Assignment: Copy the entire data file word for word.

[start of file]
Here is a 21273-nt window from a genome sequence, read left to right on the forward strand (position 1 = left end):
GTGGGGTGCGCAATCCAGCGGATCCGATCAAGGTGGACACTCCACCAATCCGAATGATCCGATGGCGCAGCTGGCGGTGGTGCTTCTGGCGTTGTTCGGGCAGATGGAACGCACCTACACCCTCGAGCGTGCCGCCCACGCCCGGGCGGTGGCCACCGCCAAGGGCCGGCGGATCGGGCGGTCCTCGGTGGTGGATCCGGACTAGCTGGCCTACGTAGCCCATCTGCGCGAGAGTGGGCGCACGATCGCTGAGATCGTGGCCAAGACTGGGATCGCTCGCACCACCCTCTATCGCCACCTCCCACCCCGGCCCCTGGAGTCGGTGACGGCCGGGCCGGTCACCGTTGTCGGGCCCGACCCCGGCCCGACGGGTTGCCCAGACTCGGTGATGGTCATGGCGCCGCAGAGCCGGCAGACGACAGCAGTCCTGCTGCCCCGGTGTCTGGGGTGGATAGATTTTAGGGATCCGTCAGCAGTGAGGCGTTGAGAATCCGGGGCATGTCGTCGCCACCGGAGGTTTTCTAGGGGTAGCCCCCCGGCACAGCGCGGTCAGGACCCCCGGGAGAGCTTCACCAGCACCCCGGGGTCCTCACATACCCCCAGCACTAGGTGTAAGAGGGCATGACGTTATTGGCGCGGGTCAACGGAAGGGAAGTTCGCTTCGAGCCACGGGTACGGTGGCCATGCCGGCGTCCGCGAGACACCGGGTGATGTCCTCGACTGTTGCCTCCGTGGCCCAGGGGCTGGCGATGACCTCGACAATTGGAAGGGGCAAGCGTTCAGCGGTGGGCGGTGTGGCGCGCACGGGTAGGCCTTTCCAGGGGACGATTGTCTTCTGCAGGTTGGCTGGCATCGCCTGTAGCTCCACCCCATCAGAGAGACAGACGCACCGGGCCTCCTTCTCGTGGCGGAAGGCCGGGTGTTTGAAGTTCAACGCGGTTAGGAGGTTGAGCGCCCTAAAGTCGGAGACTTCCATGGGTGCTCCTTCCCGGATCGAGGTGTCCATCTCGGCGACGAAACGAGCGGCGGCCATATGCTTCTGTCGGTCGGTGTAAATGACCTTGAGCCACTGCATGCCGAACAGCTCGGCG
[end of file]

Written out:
Here is a 21273-nt window from a genome sequence, read left to right on the forward strand (position 1 = left end):
GTGGGGTGCGCAATCCAGCGGATCCGATCAAGGTGGACACTCCACCAATCCGAATGATCCGATGGCGCAGCTGGCGGTGGTGCTTCTGGCGTTGTTCGGGCAGATGGAACGCACCTACACCCTCGAGCGTGCCGCCCACGCCCGGGCGGTGGCCACCGCCAAGGGCCGGCGGATCGGGCGGTCCTCGGTGGTGGATCCGGACTAGCTGGCCTACGTAGCCCATCTGCGCGAGAGTGGGCGCACGATCGCTGAGATCGTGGCCAAGACTGGGATCGCTCGCACCACCCTCTATCGCCACCTCCCACCCCGGCCCCTGGAGTCGGTGACGGCCGGGCCGGTCACCGTTGTCGGGCCCGACCCCGGCCCGACGGGTTGCCCAGACTCGGTGATGGTCATGGCGCCGCAGAGCCGGCAGACGACAGCAGTCCTGCTGCCCCGGTGTCTGGGGTGGATAGATTTTAGGGATCCGTCAGCAGTGAGGCGTTGAGAATCCGGGGCATGTCGTCGCCACCGGAGGTTTTCTAGGGGTAGCCCCCCGGCACAGCGCGGTCAGGACCCCCGGGAGAGCTTCACCAGCACCCCGGGGTCCTCACATACCCCCAGCACTAGGTGTAAGAGGGCATGACGTTATTGGCGCGGGTCAACGGAAGGGAAGTTCGCTTCGAGCCACGGGTACGGTGGCCATGCCGGCGTCCGCGAGACACCGGGTGATGTCCTCGACTGTTGCCTCCGTGGCCCAGGGGCTGGCGATGACCTCGACAATTGGAAGGGGCAAGCGTTCAGCGGTGGGCGGTGTGGCGCGCACGGGTAGGCCTTTCCAGGGGACGATTGTCTTCTGCAGGTTGGCTGGCATCGCCTGTAGCTCCACCCCATCAGAGAGACAGACGCACCGGGCCTCCTTCTCGTGGCGGAAGGCCGGGTGTTTGAAGTTCAACGCGGTTAGGAGGTTGAGCGCCCTAAAGTCGGAGACTTCCATGGGTGCTCCTTCCCGGATCGAGGTGTCCATCTCGGCGACGAAACGAGCGGCGGCCATATGCTTCTGTCGGTCGGTGTAAATGACCTTGAGCCACTGCATGCCGAACAGCTCGGCG